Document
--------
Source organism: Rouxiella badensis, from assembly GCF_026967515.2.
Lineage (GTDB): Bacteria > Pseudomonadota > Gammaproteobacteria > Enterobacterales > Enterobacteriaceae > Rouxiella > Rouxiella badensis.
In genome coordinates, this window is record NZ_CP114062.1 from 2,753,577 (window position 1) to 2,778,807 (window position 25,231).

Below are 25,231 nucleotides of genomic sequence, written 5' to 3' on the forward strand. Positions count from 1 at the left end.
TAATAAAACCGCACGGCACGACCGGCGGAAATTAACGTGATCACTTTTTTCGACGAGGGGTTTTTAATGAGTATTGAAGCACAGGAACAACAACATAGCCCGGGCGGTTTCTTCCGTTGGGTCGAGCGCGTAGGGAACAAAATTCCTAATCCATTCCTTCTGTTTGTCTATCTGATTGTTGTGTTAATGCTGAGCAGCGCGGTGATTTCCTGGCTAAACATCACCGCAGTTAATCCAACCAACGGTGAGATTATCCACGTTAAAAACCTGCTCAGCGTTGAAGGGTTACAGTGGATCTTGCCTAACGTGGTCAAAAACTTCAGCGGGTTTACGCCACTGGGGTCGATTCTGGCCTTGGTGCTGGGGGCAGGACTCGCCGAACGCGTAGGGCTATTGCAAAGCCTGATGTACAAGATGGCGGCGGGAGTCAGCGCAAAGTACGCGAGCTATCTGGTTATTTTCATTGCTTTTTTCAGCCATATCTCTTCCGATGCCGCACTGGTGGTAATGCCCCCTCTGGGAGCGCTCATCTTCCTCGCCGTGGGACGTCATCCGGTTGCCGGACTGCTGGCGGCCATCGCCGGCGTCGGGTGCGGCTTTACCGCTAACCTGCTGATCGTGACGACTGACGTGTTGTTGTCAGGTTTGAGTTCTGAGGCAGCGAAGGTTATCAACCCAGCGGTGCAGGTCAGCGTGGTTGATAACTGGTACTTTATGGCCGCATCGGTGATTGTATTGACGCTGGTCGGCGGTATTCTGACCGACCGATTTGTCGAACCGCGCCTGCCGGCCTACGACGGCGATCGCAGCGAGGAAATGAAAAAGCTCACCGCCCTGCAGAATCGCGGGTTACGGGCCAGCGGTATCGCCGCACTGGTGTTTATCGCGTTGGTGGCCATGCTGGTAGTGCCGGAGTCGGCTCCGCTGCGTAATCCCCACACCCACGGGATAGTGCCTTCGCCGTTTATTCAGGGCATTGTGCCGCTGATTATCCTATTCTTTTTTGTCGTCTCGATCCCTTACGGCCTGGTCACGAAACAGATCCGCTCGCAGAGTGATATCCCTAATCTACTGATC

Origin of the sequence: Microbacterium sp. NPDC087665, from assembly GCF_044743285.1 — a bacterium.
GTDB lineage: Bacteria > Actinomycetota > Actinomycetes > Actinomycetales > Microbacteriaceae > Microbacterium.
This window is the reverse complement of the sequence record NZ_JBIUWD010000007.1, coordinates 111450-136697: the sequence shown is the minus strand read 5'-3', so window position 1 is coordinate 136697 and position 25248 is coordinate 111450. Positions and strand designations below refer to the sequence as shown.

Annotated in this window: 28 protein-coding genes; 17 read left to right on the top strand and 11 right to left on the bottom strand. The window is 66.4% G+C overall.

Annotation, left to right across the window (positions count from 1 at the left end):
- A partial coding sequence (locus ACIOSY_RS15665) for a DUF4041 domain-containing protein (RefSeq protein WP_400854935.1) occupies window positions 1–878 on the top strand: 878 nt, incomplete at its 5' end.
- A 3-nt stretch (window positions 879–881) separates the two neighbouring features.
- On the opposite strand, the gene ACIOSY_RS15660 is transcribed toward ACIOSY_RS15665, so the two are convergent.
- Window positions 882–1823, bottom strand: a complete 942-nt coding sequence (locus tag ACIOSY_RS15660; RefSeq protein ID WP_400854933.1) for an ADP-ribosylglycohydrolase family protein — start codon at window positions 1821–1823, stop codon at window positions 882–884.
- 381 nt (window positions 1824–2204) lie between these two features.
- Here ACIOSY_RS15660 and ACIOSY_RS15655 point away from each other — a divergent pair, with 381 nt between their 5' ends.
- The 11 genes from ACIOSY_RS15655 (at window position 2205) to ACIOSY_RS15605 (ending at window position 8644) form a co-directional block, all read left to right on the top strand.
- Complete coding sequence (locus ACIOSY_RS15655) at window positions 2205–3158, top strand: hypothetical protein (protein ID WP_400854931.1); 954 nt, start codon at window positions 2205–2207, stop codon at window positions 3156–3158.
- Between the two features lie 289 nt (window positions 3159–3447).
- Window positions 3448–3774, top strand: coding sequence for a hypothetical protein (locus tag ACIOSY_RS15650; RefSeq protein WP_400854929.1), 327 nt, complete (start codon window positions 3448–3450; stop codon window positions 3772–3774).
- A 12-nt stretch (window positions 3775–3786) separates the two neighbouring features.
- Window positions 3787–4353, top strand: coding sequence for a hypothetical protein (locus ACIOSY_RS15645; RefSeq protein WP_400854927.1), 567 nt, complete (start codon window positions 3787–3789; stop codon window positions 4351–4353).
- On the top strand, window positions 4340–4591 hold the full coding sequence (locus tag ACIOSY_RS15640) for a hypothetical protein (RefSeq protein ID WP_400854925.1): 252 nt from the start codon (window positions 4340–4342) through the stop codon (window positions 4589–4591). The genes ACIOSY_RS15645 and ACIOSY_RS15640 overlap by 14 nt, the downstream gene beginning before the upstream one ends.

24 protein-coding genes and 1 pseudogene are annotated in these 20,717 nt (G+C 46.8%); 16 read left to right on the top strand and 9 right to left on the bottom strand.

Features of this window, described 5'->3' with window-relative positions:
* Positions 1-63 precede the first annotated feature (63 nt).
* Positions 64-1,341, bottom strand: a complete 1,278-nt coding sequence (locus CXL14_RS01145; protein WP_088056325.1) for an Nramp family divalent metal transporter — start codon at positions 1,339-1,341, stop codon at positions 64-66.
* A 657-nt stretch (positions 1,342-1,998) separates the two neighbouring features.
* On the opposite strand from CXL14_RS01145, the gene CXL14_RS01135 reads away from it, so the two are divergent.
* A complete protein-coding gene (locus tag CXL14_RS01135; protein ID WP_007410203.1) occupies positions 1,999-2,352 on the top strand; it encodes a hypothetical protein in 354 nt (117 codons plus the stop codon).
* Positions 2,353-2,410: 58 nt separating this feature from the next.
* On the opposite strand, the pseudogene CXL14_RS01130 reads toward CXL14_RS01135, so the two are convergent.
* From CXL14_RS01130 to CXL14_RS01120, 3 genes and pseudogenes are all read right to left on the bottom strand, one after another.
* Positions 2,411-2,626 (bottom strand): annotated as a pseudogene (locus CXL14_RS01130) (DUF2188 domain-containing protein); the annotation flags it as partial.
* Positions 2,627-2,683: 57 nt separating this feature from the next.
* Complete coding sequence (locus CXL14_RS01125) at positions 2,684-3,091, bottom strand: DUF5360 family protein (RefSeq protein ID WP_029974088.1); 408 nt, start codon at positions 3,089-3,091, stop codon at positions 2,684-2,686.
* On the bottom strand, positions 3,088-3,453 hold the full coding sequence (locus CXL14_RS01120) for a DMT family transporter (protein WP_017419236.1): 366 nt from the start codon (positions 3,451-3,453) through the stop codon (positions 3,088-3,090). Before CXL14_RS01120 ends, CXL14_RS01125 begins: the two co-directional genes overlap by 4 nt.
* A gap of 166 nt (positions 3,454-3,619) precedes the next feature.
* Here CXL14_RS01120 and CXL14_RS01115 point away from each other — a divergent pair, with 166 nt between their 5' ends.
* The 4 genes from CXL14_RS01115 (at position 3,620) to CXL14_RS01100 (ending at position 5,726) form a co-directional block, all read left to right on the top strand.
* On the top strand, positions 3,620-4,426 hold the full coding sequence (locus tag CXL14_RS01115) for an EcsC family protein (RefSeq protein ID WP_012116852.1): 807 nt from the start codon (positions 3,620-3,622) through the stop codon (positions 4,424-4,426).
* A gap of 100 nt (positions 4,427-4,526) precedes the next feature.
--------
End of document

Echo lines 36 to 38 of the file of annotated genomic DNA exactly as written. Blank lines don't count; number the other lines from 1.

* Complete coding sequence (locus CXL14_RS01125) at positions 2,684-3,091, bottom strand: DUF5360 family protein (RefSeq protein ID WP_029974088.1); 408 nt, start codon at positions 3,089-3,091, stop codon at positions 2,684-2,686.
* On the bottom strand, positions 3,088-3,453 hold the full coding sequence (locus CXL14_RS01120) for a DMT family transporter (protein WP_017419236.1): 366 nt from the start codon (positions 3,451-3,453) through the stop codon (positions 3,088-3,090). Before CXL14_RS01120 ends, CXL14_RS01125 begins: the two co-directional genes overlap by 4 nt.
* A gap of 166 nt (positions 3,454-3,619) precedes the next feature.